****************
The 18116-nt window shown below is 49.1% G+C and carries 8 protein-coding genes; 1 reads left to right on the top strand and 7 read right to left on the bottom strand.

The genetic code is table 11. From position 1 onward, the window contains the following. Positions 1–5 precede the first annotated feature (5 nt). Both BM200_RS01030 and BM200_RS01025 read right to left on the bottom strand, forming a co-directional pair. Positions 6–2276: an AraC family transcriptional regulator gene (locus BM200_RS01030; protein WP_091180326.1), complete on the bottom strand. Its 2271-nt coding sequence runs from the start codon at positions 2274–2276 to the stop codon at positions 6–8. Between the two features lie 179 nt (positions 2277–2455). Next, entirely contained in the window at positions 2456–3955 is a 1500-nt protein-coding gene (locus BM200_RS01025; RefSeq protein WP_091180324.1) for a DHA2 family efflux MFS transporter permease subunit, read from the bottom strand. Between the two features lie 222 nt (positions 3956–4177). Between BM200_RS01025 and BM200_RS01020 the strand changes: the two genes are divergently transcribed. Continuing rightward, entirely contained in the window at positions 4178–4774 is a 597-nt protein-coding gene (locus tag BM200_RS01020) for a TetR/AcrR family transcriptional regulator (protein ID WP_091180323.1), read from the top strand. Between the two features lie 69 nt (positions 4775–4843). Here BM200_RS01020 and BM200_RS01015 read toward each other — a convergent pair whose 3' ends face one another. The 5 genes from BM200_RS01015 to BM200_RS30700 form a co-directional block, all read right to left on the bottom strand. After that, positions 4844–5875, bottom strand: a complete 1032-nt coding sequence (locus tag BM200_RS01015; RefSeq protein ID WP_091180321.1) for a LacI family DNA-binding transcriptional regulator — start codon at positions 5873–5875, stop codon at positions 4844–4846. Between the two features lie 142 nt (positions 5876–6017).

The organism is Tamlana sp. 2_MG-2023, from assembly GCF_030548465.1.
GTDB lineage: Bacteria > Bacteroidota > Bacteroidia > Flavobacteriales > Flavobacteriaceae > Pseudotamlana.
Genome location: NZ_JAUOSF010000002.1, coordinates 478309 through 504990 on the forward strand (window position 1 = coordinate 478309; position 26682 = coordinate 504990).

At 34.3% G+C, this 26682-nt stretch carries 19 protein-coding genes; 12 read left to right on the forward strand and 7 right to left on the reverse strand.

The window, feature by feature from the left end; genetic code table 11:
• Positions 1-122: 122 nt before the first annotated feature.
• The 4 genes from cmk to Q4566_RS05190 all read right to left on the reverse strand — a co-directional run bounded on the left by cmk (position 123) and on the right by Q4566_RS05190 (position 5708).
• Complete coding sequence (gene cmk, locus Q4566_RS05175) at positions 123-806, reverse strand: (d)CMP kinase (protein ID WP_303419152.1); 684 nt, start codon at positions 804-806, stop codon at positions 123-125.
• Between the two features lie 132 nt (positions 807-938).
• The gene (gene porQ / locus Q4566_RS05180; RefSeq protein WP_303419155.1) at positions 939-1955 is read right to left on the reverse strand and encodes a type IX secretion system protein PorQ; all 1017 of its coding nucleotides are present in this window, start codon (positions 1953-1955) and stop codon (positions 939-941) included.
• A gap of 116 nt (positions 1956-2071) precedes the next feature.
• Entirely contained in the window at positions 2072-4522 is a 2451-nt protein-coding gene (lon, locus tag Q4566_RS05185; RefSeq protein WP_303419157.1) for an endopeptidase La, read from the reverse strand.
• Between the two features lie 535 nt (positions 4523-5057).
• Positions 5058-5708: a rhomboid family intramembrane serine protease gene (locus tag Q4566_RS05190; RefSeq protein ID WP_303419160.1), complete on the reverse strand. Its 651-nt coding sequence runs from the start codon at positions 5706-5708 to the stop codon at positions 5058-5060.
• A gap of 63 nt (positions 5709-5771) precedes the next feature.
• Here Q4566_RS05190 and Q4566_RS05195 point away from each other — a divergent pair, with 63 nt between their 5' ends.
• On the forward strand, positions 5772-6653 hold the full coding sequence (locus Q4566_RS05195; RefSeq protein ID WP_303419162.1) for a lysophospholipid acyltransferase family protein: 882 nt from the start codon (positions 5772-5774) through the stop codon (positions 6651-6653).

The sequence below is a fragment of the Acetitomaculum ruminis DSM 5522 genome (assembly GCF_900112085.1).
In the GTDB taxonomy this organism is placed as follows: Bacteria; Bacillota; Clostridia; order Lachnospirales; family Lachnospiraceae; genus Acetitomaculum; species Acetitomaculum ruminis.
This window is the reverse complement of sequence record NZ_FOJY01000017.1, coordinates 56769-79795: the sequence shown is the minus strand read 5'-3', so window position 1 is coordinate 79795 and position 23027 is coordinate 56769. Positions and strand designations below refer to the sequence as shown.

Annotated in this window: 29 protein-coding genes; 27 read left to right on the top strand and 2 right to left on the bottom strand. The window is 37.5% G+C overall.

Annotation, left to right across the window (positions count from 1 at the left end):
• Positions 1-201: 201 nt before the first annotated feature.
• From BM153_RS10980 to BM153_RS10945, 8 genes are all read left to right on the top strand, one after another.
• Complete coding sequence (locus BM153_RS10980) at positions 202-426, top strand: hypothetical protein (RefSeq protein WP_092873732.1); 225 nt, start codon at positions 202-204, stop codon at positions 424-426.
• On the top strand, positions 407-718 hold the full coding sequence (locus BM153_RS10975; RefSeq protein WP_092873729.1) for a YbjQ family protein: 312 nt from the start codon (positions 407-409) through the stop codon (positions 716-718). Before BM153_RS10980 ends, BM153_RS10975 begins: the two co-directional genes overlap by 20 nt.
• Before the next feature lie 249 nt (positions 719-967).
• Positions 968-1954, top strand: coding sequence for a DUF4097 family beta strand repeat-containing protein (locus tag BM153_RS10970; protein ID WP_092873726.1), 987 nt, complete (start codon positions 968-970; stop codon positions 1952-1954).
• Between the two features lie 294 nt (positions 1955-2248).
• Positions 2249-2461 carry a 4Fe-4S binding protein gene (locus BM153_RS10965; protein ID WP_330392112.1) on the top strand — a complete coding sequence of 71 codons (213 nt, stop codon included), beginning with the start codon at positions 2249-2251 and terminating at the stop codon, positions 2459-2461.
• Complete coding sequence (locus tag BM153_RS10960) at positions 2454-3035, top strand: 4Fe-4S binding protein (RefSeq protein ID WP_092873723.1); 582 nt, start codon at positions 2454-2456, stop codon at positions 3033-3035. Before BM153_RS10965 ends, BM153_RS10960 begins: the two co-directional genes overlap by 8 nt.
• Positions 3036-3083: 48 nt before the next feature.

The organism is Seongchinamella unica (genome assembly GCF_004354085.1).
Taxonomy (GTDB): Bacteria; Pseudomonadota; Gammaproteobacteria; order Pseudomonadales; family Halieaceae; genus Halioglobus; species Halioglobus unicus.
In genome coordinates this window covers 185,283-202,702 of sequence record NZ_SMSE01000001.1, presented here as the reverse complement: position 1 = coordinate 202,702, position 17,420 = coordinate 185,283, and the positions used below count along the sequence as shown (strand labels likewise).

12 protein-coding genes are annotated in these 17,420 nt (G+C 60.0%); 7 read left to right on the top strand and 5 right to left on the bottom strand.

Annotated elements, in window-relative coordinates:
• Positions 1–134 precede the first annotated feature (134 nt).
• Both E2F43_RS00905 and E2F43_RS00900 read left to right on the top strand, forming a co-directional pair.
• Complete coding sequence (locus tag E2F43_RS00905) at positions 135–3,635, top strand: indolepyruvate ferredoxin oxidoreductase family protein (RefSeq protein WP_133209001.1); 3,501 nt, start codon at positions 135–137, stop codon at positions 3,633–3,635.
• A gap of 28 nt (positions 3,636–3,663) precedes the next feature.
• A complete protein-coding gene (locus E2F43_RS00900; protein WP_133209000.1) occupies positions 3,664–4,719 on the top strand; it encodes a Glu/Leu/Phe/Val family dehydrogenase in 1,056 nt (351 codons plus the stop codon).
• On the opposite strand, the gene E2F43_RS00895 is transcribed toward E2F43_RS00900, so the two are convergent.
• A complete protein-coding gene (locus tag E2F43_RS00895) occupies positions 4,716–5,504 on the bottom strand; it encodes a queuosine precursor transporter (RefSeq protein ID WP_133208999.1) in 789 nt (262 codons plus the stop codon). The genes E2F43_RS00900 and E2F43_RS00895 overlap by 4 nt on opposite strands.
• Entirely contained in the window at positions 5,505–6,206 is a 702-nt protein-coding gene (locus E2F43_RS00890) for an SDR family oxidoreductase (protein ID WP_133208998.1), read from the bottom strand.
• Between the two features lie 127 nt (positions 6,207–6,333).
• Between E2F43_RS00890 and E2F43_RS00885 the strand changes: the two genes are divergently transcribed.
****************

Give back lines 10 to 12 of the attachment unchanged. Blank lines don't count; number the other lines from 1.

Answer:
• Complete coding sequence (gene cmk, locus Q4566_RS05175) at positions 123-806, reverse strand: (d)CMP kinase (protein ID WP_303419152.1); 684 nt, start codon at positions 804-806, stop codon at positions 123-125.
• Between the two features lie 132 nt (positions 807-938).
• The gene (gene porQ / locus Q4566_RS05180; RefSeq protein WP_303419155.1) at positions 939-1955 is read right to left on the reverse strand and encodes a type IX secretion system protein PorQ; all 1017 of its coding nucleotides are present in this window, start codon (positions 1953-1955) and stop codon (positions 939-941) included.